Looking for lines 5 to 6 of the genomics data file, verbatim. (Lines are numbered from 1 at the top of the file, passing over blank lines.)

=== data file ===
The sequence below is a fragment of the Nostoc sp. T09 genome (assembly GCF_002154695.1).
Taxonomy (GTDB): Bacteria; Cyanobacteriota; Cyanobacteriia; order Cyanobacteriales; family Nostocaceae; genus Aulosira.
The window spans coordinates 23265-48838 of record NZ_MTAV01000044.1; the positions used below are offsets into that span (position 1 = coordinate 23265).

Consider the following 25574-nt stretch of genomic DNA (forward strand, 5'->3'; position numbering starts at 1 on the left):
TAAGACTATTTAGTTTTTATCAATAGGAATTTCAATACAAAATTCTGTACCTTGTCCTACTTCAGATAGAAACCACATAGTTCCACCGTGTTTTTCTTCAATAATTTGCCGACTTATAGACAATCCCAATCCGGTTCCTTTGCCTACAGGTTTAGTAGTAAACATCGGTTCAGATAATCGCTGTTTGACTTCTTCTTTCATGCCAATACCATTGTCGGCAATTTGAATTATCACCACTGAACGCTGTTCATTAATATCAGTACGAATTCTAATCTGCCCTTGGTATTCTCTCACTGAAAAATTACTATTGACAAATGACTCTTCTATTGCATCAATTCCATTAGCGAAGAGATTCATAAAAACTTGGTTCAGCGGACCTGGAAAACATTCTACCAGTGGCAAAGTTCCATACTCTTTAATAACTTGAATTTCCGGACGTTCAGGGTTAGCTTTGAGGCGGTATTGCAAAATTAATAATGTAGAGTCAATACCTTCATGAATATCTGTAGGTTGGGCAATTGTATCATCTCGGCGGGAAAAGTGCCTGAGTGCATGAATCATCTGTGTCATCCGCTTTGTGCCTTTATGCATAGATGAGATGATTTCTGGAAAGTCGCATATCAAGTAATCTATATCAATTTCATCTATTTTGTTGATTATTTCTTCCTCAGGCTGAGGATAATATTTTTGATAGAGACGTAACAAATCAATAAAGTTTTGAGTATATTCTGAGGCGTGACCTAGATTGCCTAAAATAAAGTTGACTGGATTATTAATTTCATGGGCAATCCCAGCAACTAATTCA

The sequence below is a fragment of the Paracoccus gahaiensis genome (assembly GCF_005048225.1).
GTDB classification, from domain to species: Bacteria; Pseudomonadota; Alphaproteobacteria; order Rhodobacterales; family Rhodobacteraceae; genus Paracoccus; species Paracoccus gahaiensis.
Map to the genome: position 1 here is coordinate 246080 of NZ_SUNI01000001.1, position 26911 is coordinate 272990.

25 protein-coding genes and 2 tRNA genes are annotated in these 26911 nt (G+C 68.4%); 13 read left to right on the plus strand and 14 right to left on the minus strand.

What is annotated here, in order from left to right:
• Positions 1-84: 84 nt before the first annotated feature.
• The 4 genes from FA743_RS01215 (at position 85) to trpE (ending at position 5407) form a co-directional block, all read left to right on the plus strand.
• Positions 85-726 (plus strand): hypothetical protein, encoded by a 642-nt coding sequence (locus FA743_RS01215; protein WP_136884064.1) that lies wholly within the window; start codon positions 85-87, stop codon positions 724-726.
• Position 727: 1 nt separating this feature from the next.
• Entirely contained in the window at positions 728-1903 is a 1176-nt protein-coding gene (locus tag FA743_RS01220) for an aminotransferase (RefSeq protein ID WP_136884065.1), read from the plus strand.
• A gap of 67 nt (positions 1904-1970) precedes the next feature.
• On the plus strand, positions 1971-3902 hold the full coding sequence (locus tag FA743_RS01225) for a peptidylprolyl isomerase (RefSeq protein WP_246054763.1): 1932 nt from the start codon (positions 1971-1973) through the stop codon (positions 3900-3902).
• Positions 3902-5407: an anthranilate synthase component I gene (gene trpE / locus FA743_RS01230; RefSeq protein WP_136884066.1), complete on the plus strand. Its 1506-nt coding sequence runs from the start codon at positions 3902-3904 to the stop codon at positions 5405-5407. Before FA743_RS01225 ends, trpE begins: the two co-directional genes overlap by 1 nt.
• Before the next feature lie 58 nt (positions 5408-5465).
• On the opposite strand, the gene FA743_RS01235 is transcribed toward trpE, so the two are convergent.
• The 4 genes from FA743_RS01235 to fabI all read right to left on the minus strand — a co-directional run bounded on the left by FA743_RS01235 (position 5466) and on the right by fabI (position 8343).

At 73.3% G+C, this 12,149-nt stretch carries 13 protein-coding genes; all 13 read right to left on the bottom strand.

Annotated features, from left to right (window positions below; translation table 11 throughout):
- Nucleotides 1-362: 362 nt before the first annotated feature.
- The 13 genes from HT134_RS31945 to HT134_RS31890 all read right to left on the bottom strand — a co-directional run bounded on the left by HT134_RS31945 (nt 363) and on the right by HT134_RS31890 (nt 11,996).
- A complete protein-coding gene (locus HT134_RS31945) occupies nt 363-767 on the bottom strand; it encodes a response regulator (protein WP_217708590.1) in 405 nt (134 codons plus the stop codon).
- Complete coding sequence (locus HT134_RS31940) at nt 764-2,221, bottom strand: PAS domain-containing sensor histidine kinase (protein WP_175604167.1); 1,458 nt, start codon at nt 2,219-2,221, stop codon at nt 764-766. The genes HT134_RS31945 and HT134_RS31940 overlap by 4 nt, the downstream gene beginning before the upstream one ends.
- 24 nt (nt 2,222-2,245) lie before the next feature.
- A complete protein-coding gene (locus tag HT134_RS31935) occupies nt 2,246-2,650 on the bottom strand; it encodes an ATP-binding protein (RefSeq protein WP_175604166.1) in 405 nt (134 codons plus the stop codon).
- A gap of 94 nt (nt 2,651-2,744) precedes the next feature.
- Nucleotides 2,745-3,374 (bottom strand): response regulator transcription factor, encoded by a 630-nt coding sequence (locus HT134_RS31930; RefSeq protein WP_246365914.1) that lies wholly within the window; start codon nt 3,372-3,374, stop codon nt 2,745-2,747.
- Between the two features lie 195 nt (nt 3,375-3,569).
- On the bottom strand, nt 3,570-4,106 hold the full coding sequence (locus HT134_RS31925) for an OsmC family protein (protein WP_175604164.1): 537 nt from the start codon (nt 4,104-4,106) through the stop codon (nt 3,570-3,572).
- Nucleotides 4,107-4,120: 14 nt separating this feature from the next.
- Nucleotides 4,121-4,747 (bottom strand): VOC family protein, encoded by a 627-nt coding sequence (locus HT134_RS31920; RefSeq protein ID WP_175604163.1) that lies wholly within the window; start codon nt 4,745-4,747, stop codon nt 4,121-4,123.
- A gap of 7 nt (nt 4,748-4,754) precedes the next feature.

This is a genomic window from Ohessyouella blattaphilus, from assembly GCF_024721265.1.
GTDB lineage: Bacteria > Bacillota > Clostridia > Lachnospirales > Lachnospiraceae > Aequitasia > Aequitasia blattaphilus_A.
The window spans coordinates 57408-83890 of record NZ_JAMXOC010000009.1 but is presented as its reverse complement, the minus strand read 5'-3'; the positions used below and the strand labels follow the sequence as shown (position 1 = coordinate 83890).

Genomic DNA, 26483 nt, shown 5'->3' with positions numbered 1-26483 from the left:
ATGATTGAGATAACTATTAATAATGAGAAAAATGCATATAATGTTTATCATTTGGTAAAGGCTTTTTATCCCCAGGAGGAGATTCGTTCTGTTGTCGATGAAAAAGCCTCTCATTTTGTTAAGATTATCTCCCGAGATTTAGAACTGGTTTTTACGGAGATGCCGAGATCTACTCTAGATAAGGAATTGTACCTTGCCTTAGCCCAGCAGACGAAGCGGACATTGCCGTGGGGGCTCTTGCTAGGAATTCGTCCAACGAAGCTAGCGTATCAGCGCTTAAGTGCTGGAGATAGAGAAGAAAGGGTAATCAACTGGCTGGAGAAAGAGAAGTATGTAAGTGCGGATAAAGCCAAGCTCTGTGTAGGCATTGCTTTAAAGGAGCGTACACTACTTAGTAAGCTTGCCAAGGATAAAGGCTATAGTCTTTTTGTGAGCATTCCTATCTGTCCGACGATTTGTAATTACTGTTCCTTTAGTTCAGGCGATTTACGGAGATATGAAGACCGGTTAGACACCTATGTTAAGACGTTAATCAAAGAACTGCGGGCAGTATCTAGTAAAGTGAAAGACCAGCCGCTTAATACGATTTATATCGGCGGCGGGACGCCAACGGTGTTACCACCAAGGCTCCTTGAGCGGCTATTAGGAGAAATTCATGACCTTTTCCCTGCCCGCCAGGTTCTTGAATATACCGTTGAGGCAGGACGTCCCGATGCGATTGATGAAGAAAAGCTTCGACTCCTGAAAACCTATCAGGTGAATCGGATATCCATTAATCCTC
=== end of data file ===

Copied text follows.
TAAGACTATTTAGTTTTTATCAATAGGAATTTCAATACAAAATTCTGTACCTTGTCCTACTTCAGATAGAAACCACATAGTTCCACCGTGTTTTTCTTCAATAATTTGCCGACTTATAGACAATCCCAATCCGGTTCCTTTGCCTACAGGTTTAGTAGTAAACATCGGTTCAGATAATCGCTGTTTGACTTCTTCTTTCATGCCAATACCATTGTCGGCAATTTGAATTATCACCACTGAACGCTGTTCATTAATATCAGTACGAATTCTAATCTGCCCTTGGTATTCTCTCACTGAAAAATTACTATTGACAAATGACTCTTCTATTGCATCAATTCCATTAGCGAAGAGATTCATAAAAACTTGGTTCAGCGGACCTGGAAAACATTCTACCAGTGGCAAAGTTCCATACTCTTTAATAACTTGAATTTCCGGACGTTCAGGGTTAGCTTTGAGGCGGTATTGCAAAATTAATAATGTAGAGTCAATACCTTCATGAATATCTGTAGGTTGGGCAATTGTATCATCTCGGCGGGAAAAGTGCCTGAGTGCATGAATCATCTGTGTCATCCGCTTTGTGCCTTTATGCATAGATGAGATGATTTCTGGAAAGTCGCATATCAAGTAATCTATATCAATTTCATCTATTTTGTTGATTATTTCTTCCTCAGGCTGAGGATAATATTTTTGATAGAGACGTAACAAATCAATAAAGTTTTGAGTATATTCTGAGGCGTGACCTAGATTGCCTAAAATAAAGTTGACTGGATTATTAATTTCATGGGCAATCCCAGCAACTAATTCA

The sequence below is a fragment of the Paracoccus gahaiensis genome (assembly GCF_005048225.1).